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mbutler

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« on: January 14, 2006, 01:57:48 PM »

Hi all,

I would love to pick your brains on a few things.

I was about to drop a few large on a Mamiya 7 and two lenses, when I heard a devilish voice in the back of my head say, "You could buy a 5d for that kind of money, dummy." I already have the f/4 17-40L and 70-200L.

The thing is, I like B&W and have a wet darkroom, but I'm a new believer in digital printing, too. I recently for the first time had West Coast Imaging do a 12x18 Chromira for me from a B&W MF negative that was difficult for me to print, and I was absolutely stunned. (Haven't tried a piezo yet.)

I'm embarrassed to say I have zero Photoship skills and my older iMac isn't going to cut it. I don't have a printer, either, of course. I'm afraid it would take me a looong time on my own to produce a decent digital B&W print.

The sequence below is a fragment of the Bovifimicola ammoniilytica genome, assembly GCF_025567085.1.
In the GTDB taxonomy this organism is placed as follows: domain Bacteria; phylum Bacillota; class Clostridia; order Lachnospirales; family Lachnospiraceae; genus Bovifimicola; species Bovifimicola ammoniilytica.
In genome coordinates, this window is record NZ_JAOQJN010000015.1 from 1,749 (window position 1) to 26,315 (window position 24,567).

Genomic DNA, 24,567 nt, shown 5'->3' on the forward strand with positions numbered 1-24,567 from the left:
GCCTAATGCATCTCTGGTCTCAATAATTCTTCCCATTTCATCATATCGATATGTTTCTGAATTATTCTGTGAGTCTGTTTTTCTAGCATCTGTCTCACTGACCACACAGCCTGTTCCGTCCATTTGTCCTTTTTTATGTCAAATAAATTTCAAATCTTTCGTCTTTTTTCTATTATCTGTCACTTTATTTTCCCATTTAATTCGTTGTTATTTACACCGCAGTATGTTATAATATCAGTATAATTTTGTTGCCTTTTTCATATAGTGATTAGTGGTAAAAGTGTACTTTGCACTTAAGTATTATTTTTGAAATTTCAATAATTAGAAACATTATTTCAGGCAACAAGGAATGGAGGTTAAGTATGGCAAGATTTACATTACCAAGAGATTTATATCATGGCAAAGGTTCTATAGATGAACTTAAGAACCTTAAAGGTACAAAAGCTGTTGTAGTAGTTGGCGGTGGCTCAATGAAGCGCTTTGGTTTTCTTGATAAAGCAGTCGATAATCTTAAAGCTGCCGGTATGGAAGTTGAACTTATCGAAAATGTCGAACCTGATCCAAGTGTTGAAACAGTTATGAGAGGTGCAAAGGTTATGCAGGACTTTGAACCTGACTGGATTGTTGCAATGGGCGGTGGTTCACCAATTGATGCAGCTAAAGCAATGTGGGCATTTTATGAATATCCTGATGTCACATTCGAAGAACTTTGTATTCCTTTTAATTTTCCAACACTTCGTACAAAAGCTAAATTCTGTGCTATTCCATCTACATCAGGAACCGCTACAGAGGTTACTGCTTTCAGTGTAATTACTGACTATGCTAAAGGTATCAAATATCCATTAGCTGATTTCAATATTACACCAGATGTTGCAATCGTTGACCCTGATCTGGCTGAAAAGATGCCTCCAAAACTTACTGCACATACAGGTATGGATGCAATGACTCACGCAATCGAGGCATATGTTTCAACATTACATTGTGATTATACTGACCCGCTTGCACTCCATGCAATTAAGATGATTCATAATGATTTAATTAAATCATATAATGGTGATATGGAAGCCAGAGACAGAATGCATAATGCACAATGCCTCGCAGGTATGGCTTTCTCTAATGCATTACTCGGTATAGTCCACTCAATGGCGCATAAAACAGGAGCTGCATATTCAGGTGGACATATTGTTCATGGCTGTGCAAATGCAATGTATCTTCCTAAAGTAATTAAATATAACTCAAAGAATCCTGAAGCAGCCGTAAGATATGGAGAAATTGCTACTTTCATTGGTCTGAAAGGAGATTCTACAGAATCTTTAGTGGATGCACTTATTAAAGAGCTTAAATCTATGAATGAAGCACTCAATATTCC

I guess I could continue to shoot MF film and have the occasional custom print made, but the voice goes up in volume every few days. Do I ignore it at my own peril? Take a pill?

Help...
Mike
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boku

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« Reply #1 on: January 14, 2006, 03:44:26 PM »

Mike,

You know the change is coming for you, sooner or later. A few things to consider...

1) It will be a steep ramp no matter when you do it. Delay avoids the pain for now, but doesn't eliminate it in the long run.

2) If you invest in the MF gear, you will eventually abandon it for a significant loss.

3) Digital B&W currently produces credible results with the right technique.

4) Your investment in digital, as you have alluded, is far more then the 5D.

These factors sort of balance out, so I guess I didn't help you - just stated the obvious.
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DarkPenguin

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« Reply #2 on: January 14, 2006, 03:54:26 PM »

Is the Mamiya ZD out?
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mbutler